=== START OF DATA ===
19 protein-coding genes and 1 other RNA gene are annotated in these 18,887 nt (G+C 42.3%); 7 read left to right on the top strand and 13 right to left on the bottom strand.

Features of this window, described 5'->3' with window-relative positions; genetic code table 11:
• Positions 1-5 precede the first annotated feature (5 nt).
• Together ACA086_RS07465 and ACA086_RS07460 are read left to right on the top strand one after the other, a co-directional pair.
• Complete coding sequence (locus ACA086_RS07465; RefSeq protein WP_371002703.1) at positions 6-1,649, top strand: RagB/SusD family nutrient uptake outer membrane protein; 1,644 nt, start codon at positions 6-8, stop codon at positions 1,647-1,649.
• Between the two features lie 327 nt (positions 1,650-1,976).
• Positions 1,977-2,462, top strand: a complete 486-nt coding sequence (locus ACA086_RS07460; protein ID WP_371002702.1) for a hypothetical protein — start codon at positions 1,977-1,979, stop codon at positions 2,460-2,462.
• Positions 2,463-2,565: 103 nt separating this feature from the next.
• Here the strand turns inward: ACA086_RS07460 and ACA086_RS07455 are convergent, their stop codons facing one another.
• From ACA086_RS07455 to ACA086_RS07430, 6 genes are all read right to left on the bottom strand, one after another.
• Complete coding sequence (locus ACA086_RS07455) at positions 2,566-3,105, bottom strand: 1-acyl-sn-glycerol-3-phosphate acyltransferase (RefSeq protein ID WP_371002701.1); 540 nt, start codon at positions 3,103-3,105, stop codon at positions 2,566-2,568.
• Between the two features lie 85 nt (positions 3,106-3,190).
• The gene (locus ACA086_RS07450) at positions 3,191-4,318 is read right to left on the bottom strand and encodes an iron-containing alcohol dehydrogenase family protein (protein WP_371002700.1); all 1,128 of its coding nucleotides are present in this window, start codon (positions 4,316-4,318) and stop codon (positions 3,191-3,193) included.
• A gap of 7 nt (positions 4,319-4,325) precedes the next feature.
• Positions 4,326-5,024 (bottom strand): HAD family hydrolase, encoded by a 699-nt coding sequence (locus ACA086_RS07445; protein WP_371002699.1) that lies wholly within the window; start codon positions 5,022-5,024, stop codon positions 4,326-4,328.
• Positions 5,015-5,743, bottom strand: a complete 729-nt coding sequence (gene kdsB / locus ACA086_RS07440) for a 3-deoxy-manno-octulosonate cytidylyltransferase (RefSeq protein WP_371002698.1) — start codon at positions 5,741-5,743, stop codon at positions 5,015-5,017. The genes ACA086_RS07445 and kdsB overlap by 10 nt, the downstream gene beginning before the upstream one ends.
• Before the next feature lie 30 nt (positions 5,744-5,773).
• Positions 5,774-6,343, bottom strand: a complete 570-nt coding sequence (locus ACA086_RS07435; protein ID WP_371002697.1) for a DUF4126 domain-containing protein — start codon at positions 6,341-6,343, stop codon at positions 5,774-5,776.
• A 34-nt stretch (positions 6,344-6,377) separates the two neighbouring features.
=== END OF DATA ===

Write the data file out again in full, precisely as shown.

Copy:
19 protein-coding genes and 1 other RNA gene are annotated in these 18,887 nt (G+C 42.3%); 7 read left to right on the top strand and 13 right to left on the bottom strand.

Features of this window, described 5'->3' with window-relative positions; genetic code table 11:
• Positions 1-5 precede the first annotated feature (5 nt).
• Together ACA086_RS07465 and ACA086_RS07460 are read left to right on the top strand one after the other, a co-directional pair.
• Complete coding sequence (locus ACA086_RS07465; RefSeq protein WP_371002703.1) at positions 6-1,649, top strand: RagB/SusD family nutrient uptake outer membrane protein; 1,644 nt, start codon at positions 6-8, stop codon at positions 1,647-1,649.
• Between the two features lie 327 nt (positions 1,650-1,976).
• Positions 1,977-2,462, top strand: a complete 486-nt coding sequence (locus ACA086_RS07460; protein ID WP_371002702.1) for a hypothetical protein — start codon at positions 1,977-1,979, stop codon at positions 2,460-2,462.
• Positions 2,463-2,565: 103 nt separating this feature from the next.
• Here the strand turns inward: ACA086_RS07460 and ACA086_RS07455 are convergent, their stop codons facing one another.
• From ACA086_RS07455 to ACA086_RS07430, 6 genes are all read right to left on the bottom strand, one after another.
• Complete coding sequence (locus ACA086_RS07455) at positions 2,566-3,105, bottom strand: 1-acyl-sn-glycerol-3-phosphate acyltransferase (RefSeq protein ID WP_371002701.1); 540 nt, start codon at positions 3,103-3,105, stop codon at positions 2,566-2,568.
• Between the two features lie 85 nt (positions 3,106-3,190).
• The gene (locus ACA086_RS07450) at positions 3,191-4,318 is read right to left on the bottom strand and encodes an iron-containing alcohol dehydrogenase family protein (protein WP_371002700.1); all 1,128 of its coding nucleotides are present in this window, start codon (positions 4,316-4,318) and stop codon (positions 3,191-3,193) included.
• A gap of 7 nt (positions 4,319-4,325) precedes the next feature.
• Positions 4,326-5,024 (bottom strand): HAD family hydrolase, encoded by a 699-nt coding sequence (locus ACA086_RS07445; protein WP_371002699.1) that lies wholly within the window; start codon positions 5,022-5,024, stop codon positions 4,326-4,328.
• Positions 5,015-5,743, bottom strand: a complete 729-nt coding sequence (gene kdsB / locus ACA086_RS07440) for a 3-deoxy-manno-octulosonate cytidylyltransferase (RefSeq protein WP_371002698.1) — start codon at positions 5,741-5,743, stop codon at positions 5,015-5,017. The genes ACA086_RS07445 and kdsB overlap by 10 nt, the downstream gene beginning before the upstream one ends.
• Before the next feature lie 30 nt (positions 5,744-5,773).
• Positions 5,774-6,343, bottom strand: a complete 570-nt coding sequence (locus ACA086_RS07435; protein ID WP_371002697.1) for a DUF4126 domain-containing protein — start codon at positions 6,341-6,343, stop codon at positions 5,774-5,776.
• A 34-nt stretch (positions 6,344-6,377) separates the two neighbouring features.